Toronto power-pop aficionados The Golden Dogs will follow up their September 17 show at the Drake Underground with a September 23 in-store performance at Soundscapes at 7PM. Their new record Coat Of Arms came out last month.

MP3: The Golden Dogs – “Permanent Record”

The Great Hall will certainly be the scene of mayhem on October 12 when the tour teaming Lightning Bolt and Dan Deacon hits Toronto. Those wanting to be out of the line of fire can take refuge on the stage because neither performer will be setting up there.

MP3: Lightning Bolt – “Colossus”
MP3: Dan Deacon – “Get Older”

LA duo No Age will be releasing their second album Everything In Between on September 28 and have announced an extensive Fall tour to support – the Toronto date comes November 18 at the Polish Combatants Hall.

MP3: No Age – “Glitter”

The Toronto Star talks to Peelander Yellow of Peelander-Z, in town to make things silly at the Velvet Underground on September 1 and The Silver Dollar on September 2.

Spinner talks to Lissie about the attention her penchant for covers has gotten her and her debut album Catching A Tiger; The Independent also has a feature. She’s at the El Mocambo on October 19.

Spinner talks to Interpol drummer Sam Fogarino and Black Book solicits a list of the band’s favourite NYC hang outs. The band’s self-titled effort will be out September 7 and they’ve just released a second video from it.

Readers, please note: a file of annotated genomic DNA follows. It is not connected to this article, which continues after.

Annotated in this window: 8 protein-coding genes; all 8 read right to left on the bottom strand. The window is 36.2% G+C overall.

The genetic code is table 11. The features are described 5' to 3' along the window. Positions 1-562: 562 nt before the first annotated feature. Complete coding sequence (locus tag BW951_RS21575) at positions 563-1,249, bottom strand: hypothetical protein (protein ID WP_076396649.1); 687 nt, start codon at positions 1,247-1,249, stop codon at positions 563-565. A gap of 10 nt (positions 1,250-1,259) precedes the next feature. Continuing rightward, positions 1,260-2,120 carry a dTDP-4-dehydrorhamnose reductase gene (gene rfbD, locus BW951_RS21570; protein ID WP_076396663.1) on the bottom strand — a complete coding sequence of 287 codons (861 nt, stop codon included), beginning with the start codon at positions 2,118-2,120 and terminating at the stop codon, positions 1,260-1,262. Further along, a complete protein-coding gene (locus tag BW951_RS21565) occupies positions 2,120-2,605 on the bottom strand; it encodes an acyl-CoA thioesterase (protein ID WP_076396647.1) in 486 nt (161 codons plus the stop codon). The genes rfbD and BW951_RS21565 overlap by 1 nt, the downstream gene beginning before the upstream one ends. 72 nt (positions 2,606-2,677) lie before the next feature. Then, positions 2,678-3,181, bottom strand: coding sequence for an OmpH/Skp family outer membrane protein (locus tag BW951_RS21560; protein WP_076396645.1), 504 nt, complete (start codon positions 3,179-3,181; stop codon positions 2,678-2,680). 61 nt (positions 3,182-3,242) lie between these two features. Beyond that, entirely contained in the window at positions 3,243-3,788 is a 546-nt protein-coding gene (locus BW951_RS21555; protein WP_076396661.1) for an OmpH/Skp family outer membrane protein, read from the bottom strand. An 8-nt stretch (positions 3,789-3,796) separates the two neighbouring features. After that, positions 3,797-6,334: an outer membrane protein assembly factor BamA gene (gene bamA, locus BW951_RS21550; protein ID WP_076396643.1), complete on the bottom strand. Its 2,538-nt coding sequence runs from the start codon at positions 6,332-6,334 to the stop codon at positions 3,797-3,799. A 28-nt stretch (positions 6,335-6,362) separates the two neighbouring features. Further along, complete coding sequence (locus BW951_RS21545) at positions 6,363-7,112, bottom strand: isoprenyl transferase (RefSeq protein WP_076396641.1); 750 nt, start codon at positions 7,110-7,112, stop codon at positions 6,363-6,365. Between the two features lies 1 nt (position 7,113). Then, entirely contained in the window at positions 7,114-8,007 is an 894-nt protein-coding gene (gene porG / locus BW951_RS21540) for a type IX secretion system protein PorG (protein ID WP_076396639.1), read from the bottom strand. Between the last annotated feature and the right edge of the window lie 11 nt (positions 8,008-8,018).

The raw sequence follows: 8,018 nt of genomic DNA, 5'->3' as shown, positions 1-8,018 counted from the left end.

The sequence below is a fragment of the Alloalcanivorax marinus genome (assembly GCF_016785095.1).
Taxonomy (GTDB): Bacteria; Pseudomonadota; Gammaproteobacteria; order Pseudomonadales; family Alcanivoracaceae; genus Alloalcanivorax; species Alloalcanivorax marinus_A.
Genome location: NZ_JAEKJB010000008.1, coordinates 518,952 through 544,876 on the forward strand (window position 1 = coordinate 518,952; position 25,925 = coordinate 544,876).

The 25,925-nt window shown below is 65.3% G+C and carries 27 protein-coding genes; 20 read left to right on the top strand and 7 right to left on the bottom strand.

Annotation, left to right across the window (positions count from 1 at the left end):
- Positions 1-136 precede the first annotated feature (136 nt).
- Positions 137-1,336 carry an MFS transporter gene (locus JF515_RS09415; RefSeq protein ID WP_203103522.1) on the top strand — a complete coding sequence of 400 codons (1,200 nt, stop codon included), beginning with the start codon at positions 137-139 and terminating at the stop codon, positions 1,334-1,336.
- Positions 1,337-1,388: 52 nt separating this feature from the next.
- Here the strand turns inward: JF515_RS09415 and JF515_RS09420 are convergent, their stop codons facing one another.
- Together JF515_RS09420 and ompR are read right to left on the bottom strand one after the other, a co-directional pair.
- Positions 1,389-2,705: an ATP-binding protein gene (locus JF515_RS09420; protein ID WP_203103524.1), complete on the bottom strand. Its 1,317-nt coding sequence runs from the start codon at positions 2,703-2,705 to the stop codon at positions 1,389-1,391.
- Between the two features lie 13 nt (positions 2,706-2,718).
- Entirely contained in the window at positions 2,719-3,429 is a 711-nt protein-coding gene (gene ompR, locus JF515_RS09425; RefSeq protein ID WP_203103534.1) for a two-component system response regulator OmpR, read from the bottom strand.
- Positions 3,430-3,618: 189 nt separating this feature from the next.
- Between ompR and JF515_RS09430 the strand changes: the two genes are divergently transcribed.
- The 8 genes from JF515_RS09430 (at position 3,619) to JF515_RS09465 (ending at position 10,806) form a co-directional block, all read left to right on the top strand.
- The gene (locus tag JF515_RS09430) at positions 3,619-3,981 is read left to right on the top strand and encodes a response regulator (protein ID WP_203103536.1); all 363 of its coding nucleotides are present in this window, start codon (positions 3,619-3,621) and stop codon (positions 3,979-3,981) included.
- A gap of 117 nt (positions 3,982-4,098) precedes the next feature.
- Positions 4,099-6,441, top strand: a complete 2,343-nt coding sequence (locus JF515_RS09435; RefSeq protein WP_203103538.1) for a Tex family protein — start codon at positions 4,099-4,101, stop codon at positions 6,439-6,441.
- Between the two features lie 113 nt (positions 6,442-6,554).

Video: Interpol – “Barricade”

Ted Leo talks to Billboard about the making of the off-off-off-off-Broadway video for “Bottled In Cork”.

NPR is streaming a World Cafe session with LCD Soundsystem.

The Guardian salutes 4AD on the occasion of the legendary label’s 30th anniversary.

And a note to folks in Toronto that if you’re looking for something to do of the cinematic variety this week, you could do much worse than to check out No Heart Feelings at the Royal, where it’s screening through Thursday of this week. It’s a romantic comedy (but not really a rom-com) set in an eminently familiar Toronto from three local first-time directors and though imperfect – it suffers from the atmosphere-and-dialogue-in-lieu-of-plot vagueness that’s all too common in independent film – it’s still a winner thanks to its charm and authenticity (though I don’t do as much in and around the city nearly as much as their characters do, I have no problem believing that people actually DO these things and that I’m really just a shut-in). Don’t take my word for it, check out positive reviews in The Globe & Mail, The Toronto Star and The National Post.